Dr Kiren Collison, GP and Chair of NHS England’s Long Covid Taskforce, said : “The NHS has now helped over 100,000 people affected by ongoing health issues associated with Covid-19, and we have over 100 specialist clinics across England that can provide a range of support, including care for long-term physical, cognitive and psychological effects.
“If you are concerned about long-lasting symptoms after having Covid-19, please come forward for support – either by getting in touch with your GP surgery or visiting the NHS’ Your Covid Recovery’ website for further advice on the support available.”
What is Long Covid?
Long Covid is considered a syndrome, a collection of common symptoms, while what causes them remains a mystery . However there are five main theories. One is that a form of Long Covid is an abnormal response of the immune system which could explain fatigue, muscle and joint aches.
The second is that it is a disease impacting the nervous system which could explain high heart rates and breathlessness. Another is that tiny clots could be affecting blood flow. Others are an allergic response or a mitochondrial or muscle dysfunction.
Dr Melissa Heightman, of the UCLH Long Covid clinic, said: “It’s very clear this virus has different impacts. “They could be happening all at once, overlapping and to different extents in different people. So we are unlikely to discover one single drug or treatment.”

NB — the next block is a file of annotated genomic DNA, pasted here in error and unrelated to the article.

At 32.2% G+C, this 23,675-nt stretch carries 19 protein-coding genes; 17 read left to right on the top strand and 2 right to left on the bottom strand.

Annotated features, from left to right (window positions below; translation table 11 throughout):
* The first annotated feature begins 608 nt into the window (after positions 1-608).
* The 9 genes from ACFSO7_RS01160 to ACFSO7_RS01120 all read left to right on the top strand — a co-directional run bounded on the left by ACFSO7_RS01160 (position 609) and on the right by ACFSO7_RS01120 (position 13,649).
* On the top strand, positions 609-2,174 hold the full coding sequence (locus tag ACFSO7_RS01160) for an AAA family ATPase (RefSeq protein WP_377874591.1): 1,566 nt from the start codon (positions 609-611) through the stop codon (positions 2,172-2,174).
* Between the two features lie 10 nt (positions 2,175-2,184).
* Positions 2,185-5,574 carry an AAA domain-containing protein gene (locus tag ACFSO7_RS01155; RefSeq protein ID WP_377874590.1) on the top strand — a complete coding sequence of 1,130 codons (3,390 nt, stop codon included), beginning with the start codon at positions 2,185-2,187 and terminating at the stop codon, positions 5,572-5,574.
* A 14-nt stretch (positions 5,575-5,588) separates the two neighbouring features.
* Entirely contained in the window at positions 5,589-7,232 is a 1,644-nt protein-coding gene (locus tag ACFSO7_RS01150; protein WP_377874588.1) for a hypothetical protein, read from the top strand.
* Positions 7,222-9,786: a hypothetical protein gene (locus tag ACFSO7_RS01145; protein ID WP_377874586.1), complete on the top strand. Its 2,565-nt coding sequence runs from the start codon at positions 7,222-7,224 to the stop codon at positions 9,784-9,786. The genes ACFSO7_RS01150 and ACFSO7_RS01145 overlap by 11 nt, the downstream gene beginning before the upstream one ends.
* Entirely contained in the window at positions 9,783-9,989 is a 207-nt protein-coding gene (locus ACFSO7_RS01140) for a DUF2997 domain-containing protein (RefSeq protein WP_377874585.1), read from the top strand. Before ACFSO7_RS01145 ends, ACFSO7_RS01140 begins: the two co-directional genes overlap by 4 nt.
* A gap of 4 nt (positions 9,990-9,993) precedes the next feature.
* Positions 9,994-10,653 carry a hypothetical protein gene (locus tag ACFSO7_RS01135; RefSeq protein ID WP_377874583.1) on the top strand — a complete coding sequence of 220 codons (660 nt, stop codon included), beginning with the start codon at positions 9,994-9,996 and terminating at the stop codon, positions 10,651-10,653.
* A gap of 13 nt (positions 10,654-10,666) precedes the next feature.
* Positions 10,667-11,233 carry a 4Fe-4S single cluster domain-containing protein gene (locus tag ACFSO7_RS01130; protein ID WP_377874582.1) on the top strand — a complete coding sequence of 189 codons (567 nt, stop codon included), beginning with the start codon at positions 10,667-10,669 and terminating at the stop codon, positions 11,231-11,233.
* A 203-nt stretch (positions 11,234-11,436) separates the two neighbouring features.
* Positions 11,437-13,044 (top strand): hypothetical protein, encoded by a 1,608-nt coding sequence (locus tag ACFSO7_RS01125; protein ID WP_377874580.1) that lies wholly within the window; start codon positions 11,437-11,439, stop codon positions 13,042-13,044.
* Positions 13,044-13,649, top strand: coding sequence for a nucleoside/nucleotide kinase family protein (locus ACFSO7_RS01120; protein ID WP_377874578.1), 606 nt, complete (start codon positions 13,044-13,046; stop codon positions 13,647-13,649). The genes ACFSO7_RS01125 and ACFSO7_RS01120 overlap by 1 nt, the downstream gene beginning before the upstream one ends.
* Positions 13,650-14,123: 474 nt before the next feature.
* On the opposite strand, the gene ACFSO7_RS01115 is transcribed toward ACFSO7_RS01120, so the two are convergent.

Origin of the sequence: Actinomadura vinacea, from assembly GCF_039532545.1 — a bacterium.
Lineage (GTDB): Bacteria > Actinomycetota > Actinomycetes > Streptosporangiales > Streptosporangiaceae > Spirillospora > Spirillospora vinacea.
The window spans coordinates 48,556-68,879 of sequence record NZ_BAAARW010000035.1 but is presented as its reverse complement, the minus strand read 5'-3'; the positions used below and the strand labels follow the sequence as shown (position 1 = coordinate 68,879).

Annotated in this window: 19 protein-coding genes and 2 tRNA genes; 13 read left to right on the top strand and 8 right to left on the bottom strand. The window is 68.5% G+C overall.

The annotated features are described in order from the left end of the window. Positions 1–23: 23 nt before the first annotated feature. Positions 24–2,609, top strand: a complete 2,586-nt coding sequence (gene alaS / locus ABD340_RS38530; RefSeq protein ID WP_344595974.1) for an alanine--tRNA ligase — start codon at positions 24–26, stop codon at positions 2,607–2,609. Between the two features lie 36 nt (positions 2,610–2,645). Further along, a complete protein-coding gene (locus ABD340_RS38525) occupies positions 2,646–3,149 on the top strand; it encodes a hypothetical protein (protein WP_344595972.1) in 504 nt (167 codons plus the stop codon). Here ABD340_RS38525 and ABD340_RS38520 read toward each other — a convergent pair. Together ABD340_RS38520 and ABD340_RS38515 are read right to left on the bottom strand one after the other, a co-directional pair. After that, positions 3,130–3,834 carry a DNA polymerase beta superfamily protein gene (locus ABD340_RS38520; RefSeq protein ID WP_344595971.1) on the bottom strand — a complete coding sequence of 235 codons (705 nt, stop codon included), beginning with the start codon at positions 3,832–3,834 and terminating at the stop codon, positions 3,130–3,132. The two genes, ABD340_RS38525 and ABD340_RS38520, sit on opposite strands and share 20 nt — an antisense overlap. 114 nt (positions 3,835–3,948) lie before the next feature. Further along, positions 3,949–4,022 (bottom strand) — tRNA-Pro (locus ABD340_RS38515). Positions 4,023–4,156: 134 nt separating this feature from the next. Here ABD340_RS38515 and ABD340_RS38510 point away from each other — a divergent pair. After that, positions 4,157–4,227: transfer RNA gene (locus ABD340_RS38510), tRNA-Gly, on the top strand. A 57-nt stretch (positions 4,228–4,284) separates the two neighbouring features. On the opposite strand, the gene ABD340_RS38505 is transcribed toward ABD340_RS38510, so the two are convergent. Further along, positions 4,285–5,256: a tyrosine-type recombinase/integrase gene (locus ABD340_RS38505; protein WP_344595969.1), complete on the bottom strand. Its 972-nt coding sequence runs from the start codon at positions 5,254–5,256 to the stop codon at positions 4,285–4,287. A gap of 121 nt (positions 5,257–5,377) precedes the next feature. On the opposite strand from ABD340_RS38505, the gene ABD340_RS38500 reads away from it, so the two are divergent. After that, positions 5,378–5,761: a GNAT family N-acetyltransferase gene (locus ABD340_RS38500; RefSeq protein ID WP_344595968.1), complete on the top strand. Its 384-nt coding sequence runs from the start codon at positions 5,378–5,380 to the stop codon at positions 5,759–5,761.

The story of Timea
As a mother, Timea Gere managed to avoid Covid for some time but caught it in December. What followed was an unpleasant illness, although she was not hospitalised.
However, the 47-year-old is now breathless even when sitting and needs to lie down after ordinary tasks such as washing up. She said: “I could not have imagined this kind of fatigue. It totally paralyses you.”
The mother-of-four, from Enfield, North London, says climbing stairs leaves her breathless and dizzy. She suffers palpitations when sitting still, and a dry cough which gets worse in the mornings and evenings.
Another mother, Michelle King struggles with her short-term memory, often forgetting what she is talking about mid-sentence, and has dementia-like brain fog. Previously outgoing, 46-year-old Michelle now avoids socialising in groups and spends most of her time sitting or lying down.
She says: “It feels like everything has gone into slow motion. I can’t think. I can remember things from a long time ago but I can be having a conversation and I’ll totally forget what I’m talking about. I can’t find the words.”
Michelle, from Harlow, Essex, worked in advertising for 20 years before setting up her own gardening business. She also cares for her 18-year-old daughter, who has special needs and requires a wheelchair.
Since catching Covid a second time last September, Michelle has had to close her business and relies on support from her parents at home. Her symptoms include fatigue, breathlessness, palpitations, dizziness, headaches and coughing.
The relentless grip of this condition, with its myriad symptoms and profound impact, is a reminder that Covid’s story doesn’t end with the virus itself.
While the urgency may fade from the headlines, these individuals continue to navigate the challenging terrain of Long Covid, often in silence.